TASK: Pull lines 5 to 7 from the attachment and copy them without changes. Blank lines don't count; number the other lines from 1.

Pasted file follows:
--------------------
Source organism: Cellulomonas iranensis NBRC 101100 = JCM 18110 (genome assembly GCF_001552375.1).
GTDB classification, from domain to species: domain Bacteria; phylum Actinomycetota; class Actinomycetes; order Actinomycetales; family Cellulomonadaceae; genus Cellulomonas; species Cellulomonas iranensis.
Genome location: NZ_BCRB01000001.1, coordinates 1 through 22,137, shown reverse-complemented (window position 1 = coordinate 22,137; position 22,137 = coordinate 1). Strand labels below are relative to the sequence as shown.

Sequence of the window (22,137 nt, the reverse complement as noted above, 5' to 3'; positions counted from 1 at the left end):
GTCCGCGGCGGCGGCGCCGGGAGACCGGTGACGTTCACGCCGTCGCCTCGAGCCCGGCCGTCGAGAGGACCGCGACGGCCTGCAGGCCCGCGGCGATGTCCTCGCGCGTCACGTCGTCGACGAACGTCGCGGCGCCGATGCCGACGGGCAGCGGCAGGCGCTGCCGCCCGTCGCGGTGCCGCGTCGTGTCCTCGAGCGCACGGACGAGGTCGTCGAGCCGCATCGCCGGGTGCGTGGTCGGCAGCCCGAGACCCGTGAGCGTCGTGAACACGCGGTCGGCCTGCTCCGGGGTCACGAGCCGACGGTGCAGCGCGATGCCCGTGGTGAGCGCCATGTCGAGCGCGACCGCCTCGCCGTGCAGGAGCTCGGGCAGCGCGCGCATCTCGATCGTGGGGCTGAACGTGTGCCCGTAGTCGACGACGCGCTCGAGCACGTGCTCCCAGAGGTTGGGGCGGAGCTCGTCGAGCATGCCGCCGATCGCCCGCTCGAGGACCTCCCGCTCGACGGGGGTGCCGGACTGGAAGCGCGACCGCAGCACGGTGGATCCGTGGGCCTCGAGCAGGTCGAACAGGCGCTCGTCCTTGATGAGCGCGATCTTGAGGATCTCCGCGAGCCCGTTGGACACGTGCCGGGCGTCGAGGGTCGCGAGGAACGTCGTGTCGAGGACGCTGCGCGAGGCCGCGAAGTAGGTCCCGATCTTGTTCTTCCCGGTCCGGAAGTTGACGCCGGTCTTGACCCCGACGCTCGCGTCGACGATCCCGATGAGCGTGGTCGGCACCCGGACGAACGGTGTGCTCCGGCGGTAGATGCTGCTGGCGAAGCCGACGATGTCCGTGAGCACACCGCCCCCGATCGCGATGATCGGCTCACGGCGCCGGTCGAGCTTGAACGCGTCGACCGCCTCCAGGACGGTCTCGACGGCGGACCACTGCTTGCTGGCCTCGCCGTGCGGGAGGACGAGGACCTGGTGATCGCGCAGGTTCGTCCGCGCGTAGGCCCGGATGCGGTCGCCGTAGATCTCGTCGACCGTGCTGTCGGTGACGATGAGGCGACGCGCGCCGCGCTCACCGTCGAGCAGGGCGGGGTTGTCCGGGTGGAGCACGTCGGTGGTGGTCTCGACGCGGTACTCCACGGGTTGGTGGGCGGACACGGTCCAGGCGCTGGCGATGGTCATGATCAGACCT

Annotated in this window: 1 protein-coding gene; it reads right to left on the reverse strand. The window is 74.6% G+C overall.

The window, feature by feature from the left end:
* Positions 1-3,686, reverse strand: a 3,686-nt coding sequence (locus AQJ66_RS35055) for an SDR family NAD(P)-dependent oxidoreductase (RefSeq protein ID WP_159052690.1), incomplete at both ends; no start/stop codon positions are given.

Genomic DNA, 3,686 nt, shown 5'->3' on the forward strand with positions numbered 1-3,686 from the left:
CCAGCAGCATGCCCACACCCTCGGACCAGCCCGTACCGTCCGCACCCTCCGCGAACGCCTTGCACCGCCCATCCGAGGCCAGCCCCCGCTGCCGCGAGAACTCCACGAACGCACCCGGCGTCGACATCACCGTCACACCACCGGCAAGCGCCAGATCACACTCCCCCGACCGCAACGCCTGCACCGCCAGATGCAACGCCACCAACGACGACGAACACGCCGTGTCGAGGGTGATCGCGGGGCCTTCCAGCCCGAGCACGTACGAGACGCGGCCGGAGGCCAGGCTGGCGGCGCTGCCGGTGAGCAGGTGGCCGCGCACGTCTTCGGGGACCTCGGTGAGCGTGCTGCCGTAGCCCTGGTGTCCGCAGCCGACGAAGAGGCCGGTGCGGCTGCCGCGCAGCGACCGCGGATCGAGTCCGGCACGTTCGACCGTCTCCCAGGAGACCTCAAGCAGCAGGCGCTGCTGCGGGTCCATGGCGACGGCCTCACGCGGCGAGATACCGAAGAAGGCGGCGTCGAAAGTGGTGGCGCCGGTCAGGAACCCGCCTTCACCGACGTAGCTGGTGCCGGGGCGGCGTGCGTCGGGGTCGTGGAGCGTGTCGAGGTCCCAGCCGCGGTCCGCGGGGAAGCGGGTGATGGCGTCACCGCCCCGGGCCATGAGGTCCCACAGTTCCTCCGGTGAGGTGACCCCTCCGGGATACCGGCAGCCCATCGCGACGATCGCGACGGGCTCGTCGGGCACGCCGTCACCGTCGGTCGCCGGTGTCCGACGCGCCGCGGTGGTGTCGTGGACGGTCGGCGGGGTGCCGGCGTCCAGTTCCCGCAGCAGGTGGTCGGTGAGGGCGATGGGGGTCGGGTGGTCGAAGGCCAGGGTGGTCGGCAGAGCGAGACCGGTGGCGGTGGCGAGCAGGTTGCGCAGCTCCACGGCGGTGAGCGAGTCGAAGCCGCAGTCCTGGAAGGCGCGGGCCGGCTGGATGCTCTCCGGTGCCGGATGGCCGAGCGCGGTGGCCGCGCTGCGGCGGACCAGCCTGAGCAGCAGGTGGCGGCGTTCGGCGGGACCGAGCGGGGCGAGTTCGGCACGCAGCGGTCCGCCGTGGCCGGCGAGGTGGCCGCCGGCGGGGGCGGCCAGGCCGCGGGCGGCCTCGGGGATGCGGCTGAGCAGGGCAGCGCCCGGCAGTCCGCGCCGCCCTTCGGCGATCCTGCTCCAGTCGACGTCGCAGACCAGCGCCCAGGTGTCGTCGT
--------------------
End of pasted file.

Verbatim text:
GTCCGCGGCGGCGGCGCCGGGAGACCGGTGACGTTCACGCCGTCGCCTCGAGCCCGGCCGTCGAGAGGACCGCGACGGCCTGCAGGCCCGCGGCGATGTCCTCGCGCGTCACGTCGTCGACGAACGTCGCGGCGCCGATGCCGACGGGCAGCGGCAGGCGCTGCCGCCCGTCGCGGTGCCGCGTCGTGTCCTCGAGCGCACGGACGAGGTCGTCGAGCCGCATCGCCGGGTGCGTGGTCGGCAGCCCGAGACCCGTGAGCGTCGTGAACACGCGGTCGGCCTGCTCCGGGGTCACGAGCCGACGGTGCAGCGCGATGCCCGTGGTGAGCGCCATGTCGAGCGCGACCGCCTCGCCGTGCAGGAGCTCGGGCAGCGCGCGCATCTCGATCGTGGGGCTGAACGTGTGCCCGTAGTCGACGACGCGCTCGAGCACGTGCTCCCAGAGGTTGGGGCGGAGCTCGTCGAGCATGCCGCCGATCGCCCGCTCGAGGACCTCCCGCTCGACGGGGGTGCCGGACTGGAAGCGCGACCGCAGCACGGTGGATCCGTGGGCCTCGAGCAGGTCGAACAGGCGCTCGTCCTTGATGAGCGCGATCTTGAGGATCTCCGCGAGCCCGTTGGACACGTGCCGGGCGTCGAGGGTCGCGAGGAACGTCGTGTCGAGGACGCTGCGCGAGGCCGCGAAGTAGGTCCCGATCTTGTTCTTCCCGGTCCGGAAGTTGACGCCGGTCTTGACCCCGACGCTCGCGTCGACGATCCCGATGAGCGTGGTCGGCACCCGGACGAACGGTGTGCTCCGGCGGTAGATGCTGCTGGCGAAGCCGACGATGTCCGTGAGCACACCGCCCCCGATCGCGATGATCGGCTCACGGCGCCGGTCGAGCTTGAACGCGTCGACCGCCTCCAGGACGGTCTCGACGGCGGACCACTGCTTGCTGGCCTCGCCGTGCGGGAGGACGAGGACCTGGTGATCGCGCAGGTTCGTCCGCGCGTAGGCCCGGATGCGGTCGCCGTAGATCTCGTCGACCGTGCTGTCGGTGACGATGAGGCGACGCGCGCCGCGCTCACCGTCGAGCAGGGCGGGGTTGTCCGGGTGGAGCACGTCGGTGGTGGTCTCGACGCGGTACTCCACGGGTTGGTGGGCGGACACGGTCCAGGCGCTGGCGATGGTCATGATCAGACCT

Annotated in this window: 1 protein-coding gene; it reads right to left on the reverse strand. The window is 74.6% G+C overall.

The window, feature by feature from the left end: